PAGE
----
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  1. #1
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    Strong Leg/Weak Leg

    I've been racing road and 'cross for several years now and am currently cat.2. My problem is that with increased strength and fitness my right leg has developed considerably more than the left one. So much so that it is obvious to look at. My left leg is also longer than the right, I've been told by the guy who did my last bike fit that this has something to do with it.

    Sooo, whats the answer? Platforms to even things out? Is it that simple? I've tried to consciously work my left leg more when out riding but it is something difficult to gauge. Any tips would be great, thanks.

    On a side note, I had a nasty spill in Portland last week that required 8 stitches below my right knee, forcing me to take a welcome break. I have been considering using this opportunity to strengthen my left leg only by riding an indoor trainer with it solely for perhaps 30-45 min every/other day. Is this recommended?

  2. #2
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    That is a really long single leg ride. It is a good idea to do single leg riding to prevent your situation. However, as drastic as you describe the difference, especially with a significant difference in leg length, I would want to know why. A good sports medicine Dr or chiropractor or PT (can you get one with all three combined?) can look for other problems.

    I bet you will have troubles if you try to ride that long one leg. You would probably do really well to train alternating one leg riding very frequently though.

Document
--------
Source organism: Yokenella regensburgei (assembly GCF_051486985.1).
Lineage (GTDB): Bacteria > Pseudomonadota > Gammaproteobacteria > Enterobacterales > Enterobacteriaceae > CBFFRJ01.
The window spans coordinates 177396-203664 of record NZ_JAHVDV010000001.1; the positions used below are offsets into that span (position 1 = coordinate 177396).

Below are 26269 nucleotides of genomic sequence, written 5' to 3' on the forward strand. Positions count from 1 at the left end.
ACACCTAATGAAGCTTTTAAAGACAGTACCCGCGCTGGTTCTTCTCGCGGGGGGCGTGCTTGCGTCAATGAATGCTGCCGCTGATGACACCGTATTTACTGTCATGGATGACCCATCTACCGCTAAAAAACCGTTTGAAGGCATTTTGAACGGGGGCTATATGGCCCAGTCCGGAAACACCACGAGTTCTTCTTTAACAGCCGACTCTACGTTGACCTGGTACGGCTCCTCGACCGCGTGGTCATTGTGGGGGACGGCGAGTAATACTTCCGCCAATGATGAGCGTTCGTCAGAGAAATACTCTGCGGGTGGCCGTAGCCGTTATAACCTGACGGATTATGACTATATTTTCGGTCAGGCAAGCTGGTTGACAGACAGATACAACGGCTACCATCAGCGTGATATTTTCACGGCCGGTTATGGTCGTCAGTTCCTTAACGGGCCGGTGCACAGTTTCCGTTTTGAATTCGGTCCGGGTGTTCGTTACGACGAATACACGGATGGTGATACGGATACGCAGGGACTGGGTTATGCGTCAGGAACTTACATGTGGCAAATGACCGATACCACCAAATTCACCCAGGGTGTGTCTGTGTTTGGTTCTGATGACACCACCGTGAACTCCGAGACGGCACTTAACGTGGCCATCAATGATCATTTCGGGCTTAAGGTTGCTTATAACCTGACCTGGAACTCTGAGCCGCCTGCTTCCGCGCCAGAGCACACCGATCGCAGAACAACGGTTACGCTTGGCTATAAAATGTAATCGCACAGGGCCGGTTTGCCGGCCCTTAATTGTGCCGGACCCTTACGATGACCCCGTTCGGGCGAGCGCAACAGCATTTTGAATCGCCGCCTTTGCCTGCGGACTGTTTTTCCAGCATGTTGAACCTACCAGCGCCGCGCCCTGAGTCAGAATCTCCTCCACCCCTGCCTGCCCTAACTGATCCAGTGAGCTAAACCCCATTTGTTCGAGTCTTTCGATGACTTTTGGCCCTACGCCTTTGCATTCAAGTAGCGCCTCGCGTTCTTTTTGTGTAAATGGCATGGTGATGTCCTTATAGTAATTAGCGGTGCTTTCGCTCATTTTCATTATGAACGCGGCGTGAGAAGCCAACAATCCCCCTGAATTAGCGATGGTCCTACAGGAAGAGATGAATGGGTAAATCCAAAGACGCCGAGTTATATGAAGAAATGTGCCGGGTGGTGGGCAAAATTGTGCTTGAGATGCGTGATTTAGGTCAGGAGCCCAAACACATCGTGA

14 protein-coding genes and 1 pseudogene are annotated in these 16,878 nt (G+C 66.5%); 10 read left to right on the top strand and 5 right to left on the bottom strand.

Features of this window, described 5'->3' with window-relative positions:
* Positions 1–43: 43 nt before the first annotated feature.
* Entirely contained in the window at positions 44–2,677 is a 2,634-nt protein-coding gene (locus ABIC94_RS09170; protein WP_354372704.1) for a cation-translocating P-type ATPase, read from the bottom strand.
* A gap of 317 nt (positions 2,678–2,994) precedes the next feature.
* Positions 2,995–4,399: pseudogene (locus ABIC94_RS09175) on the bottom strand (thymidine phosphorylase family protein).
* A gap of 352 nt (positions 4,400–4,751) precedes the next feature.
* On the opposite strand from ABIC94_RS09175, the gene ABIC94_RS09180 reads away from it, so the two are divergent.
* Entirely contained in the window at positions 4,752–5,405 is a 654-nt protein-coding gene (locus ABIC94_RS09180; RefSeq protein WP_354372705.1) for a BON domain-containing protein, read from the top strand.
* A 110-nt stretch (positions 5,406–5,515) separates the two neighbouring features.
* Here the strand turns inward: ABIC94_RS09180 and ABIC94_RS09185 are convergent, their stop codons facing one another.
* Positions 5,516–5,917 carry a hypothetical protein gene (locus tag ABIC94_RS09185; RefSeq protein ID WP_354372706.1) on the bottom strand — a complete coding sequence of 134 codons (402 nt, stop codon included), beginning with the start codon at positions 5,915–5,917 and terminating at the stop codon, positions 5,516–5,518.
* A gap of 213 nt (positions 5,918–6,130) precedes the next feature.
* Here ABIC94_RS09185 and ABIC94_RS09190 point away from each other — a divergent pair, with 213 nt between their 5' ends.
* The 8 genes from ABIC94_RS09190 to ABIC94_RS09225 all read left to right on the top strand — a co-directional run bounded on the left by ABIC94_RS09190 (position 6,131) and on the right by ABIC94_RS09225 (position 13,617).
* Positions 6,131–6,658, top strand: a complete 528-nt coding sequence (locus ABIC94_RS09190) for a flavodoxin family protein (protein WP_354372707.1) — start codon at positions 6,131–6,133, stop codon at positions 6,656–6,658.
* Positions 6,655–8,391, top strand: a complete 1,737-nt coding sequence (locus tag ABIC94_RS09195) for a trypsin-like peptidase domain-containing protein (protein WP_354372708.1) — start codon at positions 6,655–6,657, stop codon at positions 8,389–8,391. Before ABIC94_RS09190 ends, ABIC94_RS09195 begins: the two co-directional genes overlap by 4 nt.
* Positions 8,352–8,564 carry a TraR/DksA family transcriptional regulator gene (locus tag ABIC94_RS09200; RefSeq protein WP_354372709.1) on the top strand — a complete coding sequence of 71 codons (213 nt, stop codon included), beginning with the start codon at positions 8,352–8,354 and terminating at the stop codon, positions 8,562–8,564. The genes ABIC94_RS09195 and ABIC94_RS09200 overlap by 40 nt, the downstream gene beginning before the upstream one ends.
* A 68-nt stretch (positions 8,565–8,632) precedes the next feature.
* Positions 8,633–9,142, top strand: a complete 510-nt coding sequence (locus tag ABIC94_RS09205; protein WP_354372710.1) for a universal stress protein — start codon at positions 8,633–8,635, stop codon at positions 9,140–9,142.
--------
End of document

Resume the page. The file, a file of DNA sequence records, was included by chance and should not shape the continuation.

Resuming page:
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  3. #3
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    Maybe we should get together and swap. It's my Left leg that's stronger!

    Definitely do all you can to find out the cause of the length discrepancy.
    Last edited by goneskiian; 12-09-2009 at 11:42 PM.

  4. #4
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    Just a thought I had, (I don't have this problem or any experience with it), but you could try only using clipless pedals on your left foot, and flats on the right for your training rides. The main downside of this that I can see is that it could create bad habits.

  5. #5
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    Simple shim under your right cleat should help alleviate the leng length discrepency. I can understand how the longer leg wouldn't get as much extension and finish off the power stroke fully, but to be visually smaller sounds weird. One leg pedalling is a good way to help balance out leg strength AND improve your spin - since you don't have the other leg to help "cheat" on the stroke - but 30-45 minutes is VERY long. I'd think start for shorter periods and work your way up to longer. If you try and make it that long I tend to think you'll have some trouble walking, standing etc for a few days after Go slow, start small and work up.
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  6. #6
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    Quote Originally Posted by tom893
    Just a thought I had, (I don't have this problem or any experience with it), but you could try only using clipless pedals on your left foot, and flats on the right for your training rides. The main downside of this that I can see is that it could create bad habits.
    facepalm.jpg

    Get a better bike fit. Maybe change the insole of one of your shoes?

  7. #7
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    If he changes the insole to a thicker one, then he will either have 1 very tight fitting shoe and one not tight or need to buy a bigger size to accomodate this. This is why when fitted by a pro they add shims under your cleats for this sort of things - common sense really, but then again when has common sense been common